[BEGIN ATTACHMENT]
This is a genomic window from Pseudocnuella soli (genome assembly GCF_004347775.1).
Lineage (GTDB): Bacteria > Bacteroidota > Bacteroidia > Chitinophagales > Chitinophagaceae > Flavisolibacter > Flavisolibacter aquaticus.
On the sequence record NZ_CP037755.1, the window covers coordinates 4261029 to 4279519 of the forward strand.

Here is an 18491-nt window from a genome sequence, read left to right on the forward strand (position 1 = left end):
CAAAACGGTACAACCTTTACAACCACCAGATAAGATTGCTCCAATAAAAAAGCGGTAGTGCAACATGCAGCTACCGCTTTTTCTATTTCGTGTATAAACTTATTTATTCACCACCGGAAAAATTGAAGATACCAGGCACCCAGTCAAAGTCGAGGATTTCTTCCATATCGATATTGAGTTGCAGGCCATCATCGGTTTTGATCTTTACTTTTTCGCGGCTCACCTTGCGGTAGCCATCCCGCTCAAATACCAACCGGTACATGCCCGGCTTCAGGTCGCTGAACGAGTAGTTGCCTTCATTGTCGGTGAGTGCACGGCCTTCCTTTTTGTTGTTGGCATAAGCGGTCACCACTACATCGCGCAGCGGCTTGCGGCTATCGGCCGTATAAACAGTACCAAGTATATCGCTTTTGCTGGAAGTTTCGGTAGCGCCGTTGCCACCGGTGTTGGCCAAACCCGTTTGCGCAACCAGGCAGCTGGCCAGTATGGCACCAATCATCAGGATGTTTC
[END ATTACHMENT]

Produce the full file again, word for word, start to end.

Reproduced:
This is a genomic window from Pseudocnuella soli (genome assembly GCF_004347775.1).
Lineage (GTDB): Bacteria > Bacteroidota > Bacteroidia > Chitinophagales > Chitinophagaceae > Flavisolibacter > Flavisolibacter aquaticus.
On the sequence record NZ_CP037755.1, the window covers coordinates 4261029 to 4279519 of the forward strand.

Here is an 18491-nt window from a genome sequence, read left to right on the forward strand (position 1 = left end):
CAAAACGGTACAACCTTTACAACCACCAGATAAGATTGCTCCAATAAAAAAGCGGTAGTGCAACATGCAGCTACCGCTTTTTCTATTTCGTGTATAAACTTATTTATTCACCACCGGAAAAATTGAAGATACCAGGCACCCAGTCAAAGTCGAGGATTTCTTCCATATCGATATTGAGTTGCAGGCCATCATCGGTTTTGATCTTTACTTTTTCGCGGCTCACCTTGCGGTAGCCATCCCGCTCAAATACCAACCGGTACATGCCCGGCTTCAGGTCGCTGAACGAGTAGTTGCCTTCATTGTCGGTGAGTGCACGGCCTTCCTTTTTGTTGTTGGCATAAGCGGTCACCACTACATCGCGCAGCGGCTTGCGGCTATCGGCCGTATAAACAGTACCAAGTATATCGCTTTTGCTGGAAGTTTCGGTAGCGCCGTTGCCACCGGTGTTGGCCAAACCCGTTTGCGCAACCAGGCAGCTGGCCAGTATGGCACCAATCATCAGGATGTTTC